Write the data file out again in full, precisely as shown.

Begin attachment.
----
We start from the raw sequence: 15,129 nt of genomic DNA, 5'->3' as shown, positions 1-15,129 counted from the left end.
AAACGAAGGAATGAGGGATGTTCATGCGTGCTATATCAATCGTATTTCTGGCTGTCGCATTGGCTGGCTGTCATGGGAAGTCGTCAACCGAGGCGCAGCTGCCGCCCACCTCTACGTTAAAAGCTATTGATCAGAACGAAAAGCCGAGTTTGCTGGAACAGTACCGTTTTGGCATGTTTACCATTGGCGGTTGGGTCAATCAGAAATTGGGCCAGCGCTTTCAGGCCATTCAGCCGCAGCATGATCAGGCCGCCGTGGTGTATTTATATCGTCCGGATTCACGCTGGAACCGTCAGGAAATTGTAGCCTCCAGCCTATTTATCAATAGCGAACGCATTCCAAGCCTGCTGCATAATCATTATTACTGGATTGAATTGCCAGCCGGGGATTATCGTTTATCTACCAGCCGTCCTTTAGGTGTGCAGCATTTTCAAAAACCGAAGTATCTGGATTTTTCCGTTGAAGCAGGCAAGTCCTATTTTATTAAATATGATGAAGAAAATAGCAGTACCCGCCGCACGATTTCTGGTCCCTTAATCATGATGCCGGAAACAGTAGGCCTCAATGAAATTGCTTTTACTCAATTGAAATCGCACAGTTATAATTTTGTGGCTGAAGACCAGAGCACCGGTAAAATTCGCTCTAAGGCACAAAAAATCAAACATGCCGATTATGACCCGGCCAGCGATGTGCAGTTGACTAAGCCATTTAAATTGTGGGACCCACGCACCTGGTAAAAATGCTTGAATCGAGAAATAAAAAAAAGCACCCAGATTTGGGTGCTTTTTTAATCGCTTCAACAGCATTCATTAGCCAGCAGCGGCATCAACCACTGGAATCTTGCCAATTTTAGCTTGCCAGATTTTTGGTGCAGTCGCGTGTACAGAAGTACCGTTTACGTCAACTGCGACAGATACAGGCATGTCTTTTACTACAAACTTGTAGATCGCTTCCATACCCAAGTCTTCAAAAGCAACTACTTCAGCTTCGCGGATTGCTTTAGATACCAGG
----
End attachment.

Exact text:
We start from the raw sequence: 15,129 nt of genomic DNA, 5'->3' as shown, positions 1-15,129 counted from the left end.
AAACGAAGGAATGAGGGATGTTCATGCGTGCTATATCAATCGTATTTCTGGCTGTCGCATTGGCTGGCTGTCATGGGAAGTCGTCAACCGAGGCGCAGCTGCCGCCCACCTCTACGTTAAAAGCTATTGATCAGAACGAAAAGCCGAGTTTGCTGGAACAGTACCGTTTTGGCATGTTTACCATTGGCGGTTGGGTCAATCAGAAATTGGGCCAGCGCTTTCAGGCCATTCAGCCGCAGCATGATCAGGCCGCCGTGGTGTATTTATATCGTCCGGATTCACGCTGGAACCGTCAGGAAATTGTAGCCTCCAGCCTATTTATCAATAGCGAACGCATTCCAAGCCTGCTGCATAATCATTATTACTGGATTGAATTGCCAGCCGGGGATTATCGTTTATCTACCAGCCGTCCTTTAGGTGTGCAGCATTTTCAAAAACCGAAGTATCTGGATTTTTCCGTTGAAGCAGGCAAGTCCTATTTTATTAAATATGATGAAGAAAATAGCAGTACCCGCCGCACGATTTCTGGTCCCTTAATCATGATGCCGGAAACAGTAGGCCTCAATGAAATTGCTTTTACTCAATTGAAATCGCACAGTTATAATTTTGTGGCTGAAGACCAGAGCACCGGTAAAATTCGCTCTAAGGCACAAAAAATCAAACATGCCGATTATGACCCGGCCAGCGATGTGCAGTTGACTAAGCCATTTAAATTGTGGGACCCACGCACCTGGTAAAAATGCTTGAATCGAGAAATAAAAAAAAGCACCCAGATTTGGGTGCTTTTTTAATCGCTTCAACAGCATTCATTAGCCAGCAGCGGCATCAACCACTGGAATCTTGCCAATTTTAGCTTGCCAGATTTTTGGTGCAGTCGCGTGTACAGAAGTACCGTTTACGTCAACTGCGACAGATACAGGCATGTCTTTTACTACAAACTTGTAGATCGCTTCCATACCCAAGTCTTCAAAAGCAACTACTTCAGCTTCGCGGATTGCTTTAGATACCAGG